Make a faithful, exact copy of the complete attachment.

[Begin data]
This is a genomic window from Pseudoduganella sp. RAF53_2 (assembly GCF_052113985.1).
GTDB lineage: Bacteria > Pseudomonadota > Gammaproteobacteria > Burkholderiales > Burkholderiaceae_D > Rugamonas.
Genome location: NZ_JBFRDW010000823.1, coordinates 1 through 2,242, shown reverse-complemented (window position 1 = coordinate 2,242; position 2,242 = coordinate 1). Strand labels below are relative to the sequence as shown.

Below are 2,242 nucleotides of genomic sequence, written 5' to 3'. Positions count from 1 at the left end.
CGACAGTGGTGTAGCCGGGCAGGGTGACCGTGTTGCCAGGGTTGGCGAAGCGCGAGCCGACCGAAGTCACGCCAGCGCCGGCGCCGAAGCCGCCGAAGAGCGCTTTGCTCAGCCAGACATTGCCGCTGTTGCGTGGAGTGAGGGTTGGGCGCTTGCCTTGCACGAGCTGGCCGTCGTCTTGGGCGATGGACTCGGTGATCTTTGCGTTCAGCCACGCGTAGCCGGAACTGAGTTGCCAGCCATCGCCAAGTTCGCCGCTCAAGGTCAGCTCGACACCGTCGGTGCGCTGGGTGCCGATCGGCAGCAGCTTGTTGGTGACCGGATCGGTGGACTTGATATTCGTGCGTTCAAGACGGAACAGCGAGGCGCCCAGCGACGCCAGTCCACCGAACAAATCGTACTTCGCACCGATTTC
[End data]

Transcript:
This is a genomic window from Pseudoduganella sp. RAF53_2 (assembly GCF_052113985.1).
GTDB lineage: Bacteria > Pseudomonadota > Gammaproteobacteria > Burkholderiales > Burkholderiaceae_D > Rugamonas.
Genome location: NZ_JBFRDW010000823.1, coordinates 1 through 2,242, shown reverse-complemented (window position 1 = coordinate 2,242; position 2,242 = coordinate 1). Strand labels below are relative to the sequence as shown.

Below are 2,242 nucleotides of genomic sequence, written 5' to 3'. Positions count from 1 at the left end.
CGACAGTGGTGTAGCCGGGCAGGGTGACCGTGTTGCCAGGGTTGGCGAAGCGCGAGCCGACCGAAGTCACGCCAGCGCCGGCGCCGAAGCCGCCGAAGAGCGCTTTGCTCAGCCAGACATTGCCGCTGTTGCGTGGAGTGAGGGTTGGGCGCTTGCCTTGCACGAGCTGGCCGTCGTCTTGGGCGATGGACTCGGTGATCTTTGCGTTCAGCCACGCGTAGCCGGAACTGAGTTGCCAGCCATCGCCAAGTTCGCCGCTCAAGGTCAGCTCGACACCGTCGGTGCGCTGGGTGCCGATCGGCAGCAGCTTGTTGGTGACCGGATCGGTGGACTTGATATTCGTGCGTTCAAGACGGAACAGCGAGGCGCCCAGCGACGCCAGTCCACCGAACAAATCGTACTTCGCACCGATTTC